The good news is that the final figures from Cyber Monday show that it was the single biggest day for online shopping in 2021. On the other hand, the $10.7 billion in sales rung up by online merchants was down 1.4 percent from last year’s record performance.

A number of factors are said to have played a role in the final tally.

“With early deals in October, consumers were not waiting around for discounts on big shopping days like Cyber Monday and Black Friday,” said Taylor Schreiner, director, Adobe Digital Insights. “This was further fueled by growing awareness of supply chain challenges and product availability. It spread out e-commerce spending across the months of October and November, putting us on track for a season that still will break online shopping records.”

Consumers spent nearly 12 percent more online between Nov. 1 and 29 compared to 2020, according to Adobe. The company’s research finds that daily online sales have remained consistently high this year and have not had some of the same spikes seen in the past. Adobe has forecast online sales to grow 10 percent year-over-year and reach a new record when all is done and tallied for the holiday season (Nov. 1 – Dec. 31).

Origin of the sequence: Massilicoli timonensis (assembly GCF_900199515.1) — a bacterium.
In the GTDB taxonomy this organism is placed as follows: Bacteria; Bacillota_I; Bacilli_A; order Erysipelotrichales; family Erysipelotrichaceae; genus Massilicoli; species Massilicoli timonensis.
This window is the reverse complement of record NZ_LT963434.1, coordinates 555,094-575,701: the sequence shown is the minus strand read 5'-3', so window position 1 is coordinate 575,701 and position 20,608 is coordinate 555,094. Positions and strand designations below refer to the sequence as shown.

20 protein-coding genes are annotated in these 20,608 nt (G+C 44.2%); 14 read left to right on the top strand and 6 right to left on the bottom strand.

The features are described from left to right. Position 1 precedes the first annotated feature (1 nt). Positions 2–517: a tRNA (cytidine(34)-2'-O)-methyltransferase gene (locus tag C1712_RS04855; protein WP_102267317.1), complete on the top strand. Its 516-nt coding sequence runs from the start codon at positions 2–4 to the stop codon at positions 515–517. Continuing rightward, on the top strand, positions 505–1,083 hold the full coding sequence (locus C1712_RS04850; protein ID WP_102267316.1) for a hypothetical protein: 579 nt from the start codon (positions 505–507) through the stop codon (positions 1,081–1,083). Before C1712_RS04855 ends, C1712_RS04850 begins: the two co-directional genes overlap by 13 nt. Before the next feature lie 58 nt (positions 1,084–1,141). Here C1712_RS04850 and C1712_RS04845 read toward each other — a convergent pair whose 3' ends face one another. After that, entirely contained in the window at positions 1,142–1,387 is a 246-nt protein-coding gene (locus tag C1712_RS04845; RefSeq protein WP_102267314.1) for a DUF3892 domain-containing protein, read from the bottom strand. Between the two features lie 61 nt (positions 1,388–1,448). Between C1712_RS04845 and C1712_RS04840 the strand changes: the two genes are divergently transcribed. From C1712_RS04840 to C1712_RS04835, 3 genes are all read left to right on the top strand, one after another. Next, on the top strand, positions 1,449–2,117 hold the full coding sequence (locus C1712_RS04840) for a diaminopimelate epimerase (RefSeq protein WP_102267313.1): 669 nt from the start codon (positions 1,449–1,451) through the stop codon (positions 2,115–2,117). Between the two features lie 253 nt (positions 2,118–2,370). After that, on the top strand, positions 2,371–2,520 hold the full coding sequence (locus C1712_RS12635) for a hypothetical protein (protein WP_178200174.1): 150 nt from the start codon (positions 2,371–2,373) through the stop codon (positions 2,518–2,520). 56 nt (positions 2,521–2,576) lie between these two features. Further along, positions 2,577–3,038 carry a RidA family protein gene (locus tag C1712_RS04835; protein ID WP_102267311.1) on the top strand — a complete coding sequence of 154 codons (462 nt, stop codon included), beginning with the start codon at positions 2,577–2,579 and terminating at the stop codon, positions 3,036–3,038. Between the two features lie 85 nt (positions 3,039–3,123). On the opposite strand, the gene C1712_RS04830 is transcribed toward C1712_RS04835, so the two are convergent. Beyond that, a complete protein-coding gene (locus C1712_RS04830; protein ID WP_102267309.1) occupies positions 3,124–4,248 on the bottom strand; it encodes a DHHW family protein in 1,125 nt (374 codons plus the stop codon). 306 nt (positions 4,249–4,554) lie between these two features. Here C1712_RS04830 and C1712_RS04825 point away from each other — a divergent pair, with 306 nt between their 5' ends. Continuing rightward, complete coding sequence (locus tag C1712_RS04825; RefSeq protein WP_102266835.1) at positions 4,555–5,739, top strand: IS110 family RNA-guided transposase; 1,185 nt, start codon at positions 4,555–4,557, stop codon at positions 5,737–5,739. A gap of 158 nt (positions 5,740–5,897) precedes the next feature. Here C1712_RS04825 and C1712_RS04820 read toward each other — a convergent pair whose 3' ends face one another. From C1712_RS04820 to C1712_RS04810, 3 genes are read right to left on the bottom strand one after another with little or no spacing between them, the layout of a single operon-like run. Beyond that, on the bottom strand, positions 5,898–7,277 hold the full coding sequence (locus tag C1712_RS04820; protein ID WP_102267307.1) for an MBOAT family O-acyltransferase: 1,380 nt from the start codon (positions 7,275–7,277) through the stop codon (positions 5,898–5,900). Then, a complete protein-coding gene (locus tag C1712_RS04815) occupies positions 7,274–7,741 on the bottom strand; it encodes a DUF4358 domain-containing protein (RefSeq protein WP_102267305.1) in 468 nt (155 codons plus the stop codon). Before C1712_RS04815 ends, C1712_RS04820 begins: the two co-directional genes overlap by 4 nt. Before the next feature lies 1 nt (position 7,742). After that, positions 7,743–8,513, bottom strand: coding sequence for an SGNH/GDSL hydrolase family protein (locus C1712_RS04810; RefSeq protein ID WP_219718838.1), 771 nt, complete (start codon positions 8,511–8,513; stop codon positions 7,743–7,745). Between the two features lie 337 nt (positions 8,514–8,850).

Retailers have reduced their discounts throughout the season and Cyber Monday was no different. Adobe is expecting merchants to further reduce discount levels as Christmas draws nearer.

Cyber Monday discounts offered on electronics were around 12 percent this year compared to 27 percent in 2020. Retailers discounted sporting goods eight percent compared to 20 percent last year. The closest category on discount percentage was apparel with merchants cutting prices by 18 percent versus 20 percent in 2020.

Out-of-stocks may have cost some retailers sales, as well. Adobe found that out-of-stock messages were up eight percent on Cyber Monday compared to the week before. Out-of-stocks messages for November were 258 percent higher than they were in the same month in 2019.

The vast majority of consumers chose delivery for their online orders, but curbside pickup remains a popular option. Eighteen percent of those placing orders chose to drive to a local store to get their merchandise. This compares to 20 percent last November.


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